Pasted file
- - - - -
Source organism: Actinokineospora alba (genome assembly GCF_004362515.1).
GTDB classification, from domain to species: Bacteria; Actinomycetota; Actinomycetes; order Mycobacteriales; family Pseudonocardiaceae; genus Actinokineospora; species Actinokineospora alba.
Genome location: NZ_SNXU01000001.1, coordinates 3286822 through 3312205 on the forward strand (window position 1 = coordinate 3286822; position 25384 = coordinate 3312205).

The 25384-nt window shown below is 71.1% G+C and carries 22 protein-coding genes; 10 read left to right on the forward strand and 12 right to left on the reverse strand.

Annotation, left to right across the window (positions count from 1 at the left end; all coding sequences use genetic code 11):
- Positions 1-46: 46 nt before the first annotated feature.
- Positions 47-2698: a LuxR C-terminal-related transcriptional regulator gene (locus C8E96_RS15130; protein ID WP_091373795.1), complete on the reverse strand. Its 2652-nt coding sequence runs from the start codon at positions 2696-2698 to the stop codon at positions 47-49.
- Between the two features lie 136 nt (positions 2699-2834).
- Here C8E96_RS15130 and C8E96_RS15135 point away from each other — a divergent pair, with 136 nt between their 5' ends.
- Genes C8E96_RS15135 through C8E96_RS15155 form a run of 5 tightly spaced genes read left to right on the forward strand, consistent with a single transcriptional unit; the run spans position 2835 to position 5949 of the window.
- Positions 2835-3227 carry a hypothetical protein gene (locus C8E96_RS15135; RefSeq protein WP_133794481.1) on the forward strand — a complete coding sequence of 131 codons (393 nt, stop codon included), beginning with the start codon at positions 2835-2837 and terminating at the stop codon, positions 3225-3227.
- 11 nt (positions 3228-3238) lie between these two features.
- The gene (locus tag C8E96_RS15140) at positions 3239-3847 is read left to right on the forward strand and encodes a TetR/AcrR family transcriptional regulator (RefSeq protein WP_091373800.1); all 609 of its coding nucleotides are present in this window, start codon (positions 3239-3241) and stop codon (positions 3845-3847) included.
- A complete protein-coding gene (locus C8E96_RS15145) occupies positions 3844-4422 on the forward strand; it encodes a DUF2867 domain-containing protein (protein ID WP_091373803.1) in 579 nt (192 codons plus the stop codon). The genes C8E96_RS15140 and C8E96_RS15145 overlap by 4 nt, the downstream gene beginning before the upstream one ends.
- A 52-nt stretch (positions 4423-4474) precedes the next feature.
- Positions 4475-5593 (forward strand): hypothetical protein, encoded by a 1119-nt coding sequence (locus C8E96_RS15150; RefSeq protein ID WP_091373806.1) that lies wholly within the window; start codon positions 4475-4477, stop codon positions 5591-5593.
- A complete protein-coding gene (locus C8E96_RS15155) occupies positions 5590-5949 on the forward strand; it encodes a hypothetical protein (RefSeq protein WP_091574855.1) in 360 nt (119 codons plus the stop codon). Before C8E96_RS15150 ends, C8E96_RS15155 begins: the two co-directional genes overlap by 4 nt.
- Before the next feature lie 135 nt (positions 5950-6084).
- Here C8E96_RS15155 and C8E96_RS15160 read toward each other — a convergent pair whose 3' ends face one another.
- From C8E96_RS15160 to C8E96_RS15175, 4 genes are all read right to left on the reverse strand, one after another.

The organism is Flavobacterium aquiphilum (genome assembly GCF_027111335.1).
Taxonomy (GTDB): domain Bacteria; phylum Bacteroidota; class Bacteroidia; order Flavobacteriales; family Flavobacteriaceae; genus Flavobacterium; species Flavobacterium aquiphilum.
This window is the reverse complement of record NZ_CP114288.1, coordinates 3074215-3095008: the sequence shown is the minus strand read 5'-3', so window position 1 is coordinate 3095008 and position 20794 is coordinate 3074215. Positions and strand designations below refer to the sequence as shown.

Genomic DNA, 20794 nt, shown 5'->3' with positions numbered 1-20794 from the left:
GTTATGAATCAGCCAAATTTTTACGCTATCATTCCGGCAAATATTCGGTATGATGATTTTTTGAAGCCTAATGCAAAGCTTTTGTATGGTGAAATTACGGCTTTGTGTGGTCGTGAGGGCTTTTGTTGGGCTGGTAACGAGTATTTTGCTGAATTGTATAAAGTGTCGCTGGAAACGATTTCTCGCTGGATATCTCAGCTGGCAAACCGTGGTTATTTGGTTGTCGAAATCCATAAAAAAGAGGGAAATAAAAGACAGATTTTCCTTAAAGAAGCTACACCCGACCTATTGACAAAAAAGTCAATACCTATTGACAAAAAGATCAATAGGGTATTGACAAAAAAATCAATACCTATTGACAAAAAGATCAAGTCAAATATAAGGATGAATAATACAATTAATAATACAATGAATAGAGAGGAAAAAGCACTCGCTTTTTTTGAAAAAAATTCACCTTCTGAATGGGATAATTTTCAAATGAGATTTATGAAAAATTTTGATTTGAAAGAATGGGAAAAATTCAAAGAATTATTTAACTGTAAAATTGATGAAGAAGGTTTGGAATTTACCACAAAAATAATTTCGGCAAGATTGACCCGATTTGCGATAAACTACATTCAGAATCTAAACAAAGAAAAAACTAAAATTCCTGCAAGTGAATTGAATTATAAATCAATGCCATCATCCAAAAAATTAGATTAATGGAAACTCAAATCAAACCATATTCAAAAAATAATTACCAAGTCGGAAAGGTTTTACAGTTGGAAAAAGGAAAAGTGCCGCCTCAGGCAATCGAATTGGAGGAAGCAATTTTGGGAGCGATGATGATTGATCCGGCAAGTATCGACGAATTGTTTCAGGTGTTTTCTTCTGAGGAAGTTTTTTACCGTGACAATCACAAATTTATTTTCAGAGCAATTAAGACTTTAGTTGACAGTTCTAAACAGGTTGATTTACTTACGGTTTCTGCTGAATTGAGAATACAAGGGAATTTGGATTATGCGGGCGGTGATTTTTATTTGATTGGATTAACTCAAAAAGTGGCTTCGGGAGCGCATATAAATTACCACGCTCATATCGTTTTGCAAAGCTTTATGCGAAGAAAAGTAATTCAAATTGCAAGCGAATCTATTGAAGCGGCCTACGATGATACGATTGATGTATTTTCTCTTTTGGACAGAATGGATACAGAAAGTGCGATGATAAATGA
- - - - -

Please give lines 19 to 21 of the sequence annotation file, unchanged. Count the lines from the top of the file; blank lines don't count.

- Here C8E96_RS15155 and C8E96_RS15160 read toward each other — a convergent pair whose 3' ends face one another.
- From C8E96_RS15160 to C8E96_RS15175, 4 genes are all read right to left on the reverse strand, one after another.

The organism is Flavobacterium aquiphilum (genome assembly GCF_027111335.1).